Al Jazeera examines maternal mortality worldwide, saying, “If the situation continues at its current rate, the world will not meet” the U.N. Millennium Development Goal “to reduce maternal mortality by 75 percent between 1990 and 2015.” Though the estimated number of women who die of maternal mortality has dropped from 546,000 in 1990 to 340,000 today, a woman’s lifetime risk of dying during or following pregnancy in developing countries “is still high at one in 31,” compared with one in 4,300 in developed countries, the news agency reports. “Attaining zero maternal death would require greater community involvement and commitment” and increased access to contraceptives and skilled birth attendants, according to experts, Al Jazeera notes (Arjunpuri, 3/19).
The Global Network for Neglected Tropical Diseases’ “End the Neglect” blog highlights “the first-ever international podoconiosis initiative, Footwork,” launched on March 15. “Footwork is aimed at raising public awareness about the causes and impact of podoconiosis” — a form of elephantiasis — “in affected communities, and advocates for it to be included in global health and [neglected tropical disease] agendas,” the blog writes, adding, “An estimated four million people in highland tropical Africa are affected with podoconiosis, and it has been confirmed in at least 15 countries in Africa, Central America and Asia” (Patel, 3/16).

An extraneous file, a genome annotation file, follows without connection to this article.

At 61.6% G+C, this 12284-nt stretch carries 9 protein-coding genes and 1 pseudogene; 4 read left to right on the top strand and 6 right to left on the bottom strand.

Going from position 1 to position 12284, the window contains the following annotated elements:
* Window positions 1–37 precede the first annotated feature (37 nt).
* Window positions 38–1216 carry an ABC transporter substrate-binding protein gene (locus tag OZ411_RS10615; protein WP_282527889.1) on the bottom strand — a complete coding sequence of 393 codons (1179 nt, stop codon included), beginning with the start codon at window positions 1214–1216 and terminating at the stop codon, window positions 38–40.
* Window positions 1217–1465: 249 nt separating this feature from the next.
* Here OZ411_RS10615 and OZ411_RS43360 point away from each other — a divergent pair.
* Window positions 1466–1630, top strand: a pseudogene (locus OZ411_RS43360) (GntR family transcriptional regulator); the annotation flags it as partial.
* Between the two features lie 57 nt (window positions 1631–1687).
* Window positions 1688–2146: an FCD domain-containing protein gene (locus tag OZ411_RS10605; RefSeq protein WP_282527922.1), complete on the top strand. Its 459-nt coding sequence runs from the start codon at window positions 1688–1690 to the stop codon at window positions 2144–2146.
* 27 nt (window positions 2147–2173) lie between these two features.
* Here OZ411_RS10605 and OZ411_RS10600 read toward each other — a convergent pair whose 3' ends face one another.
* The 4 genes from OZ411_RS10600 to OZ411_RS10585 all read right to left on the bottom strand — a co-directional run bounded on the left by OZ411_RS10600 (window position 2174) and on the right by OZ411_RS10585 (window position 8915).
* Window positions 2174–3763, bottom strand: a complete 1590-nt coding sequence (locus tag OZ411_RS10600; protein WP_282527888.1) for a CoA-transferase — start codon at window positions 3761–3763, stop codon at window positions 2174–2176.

In a report published last week, the World Bank “called on African governments and international donors to increase efforts to prevent new HIV infections in order to control treatment costs,” VOA News reports. “One of the report’s co-authors, Markus Haacker, said countries facing the highest burden are often not those with the highest infection rate, but rather low-income countries that lack the resources to keep pace with each new infection,” VOA notes.
According to a report (.pdf) drafted by the U.N. Economic Commission for Africa (UNECA) and the African Union (A.U.) Commission that reviews the Millennium Development Goals (MDGs) for Africa, the continent recorded a slight drop in infant, child, and maternal mortality in 2011, PANA/Afrique en ligne reports. Released at a conference in Addis Ababa, Ethiopia, on Thursday, the report showed that while North African nations are making good progress on maternal, infant, and child mortality indicators, countries in sub-Saharan Africa still lag behind U.N. goals for reducing mortality, the news service reports. In sub-Saharan Africa, the under-five mortality rate fell from 174 per 1,000 live births in 1990 to 121 per 1,000 live births in 2009, and at least 24 nations in the region had a maternal mortality rate above 500 deaths per 100,000 live births in 2008, according to PANA (3/23).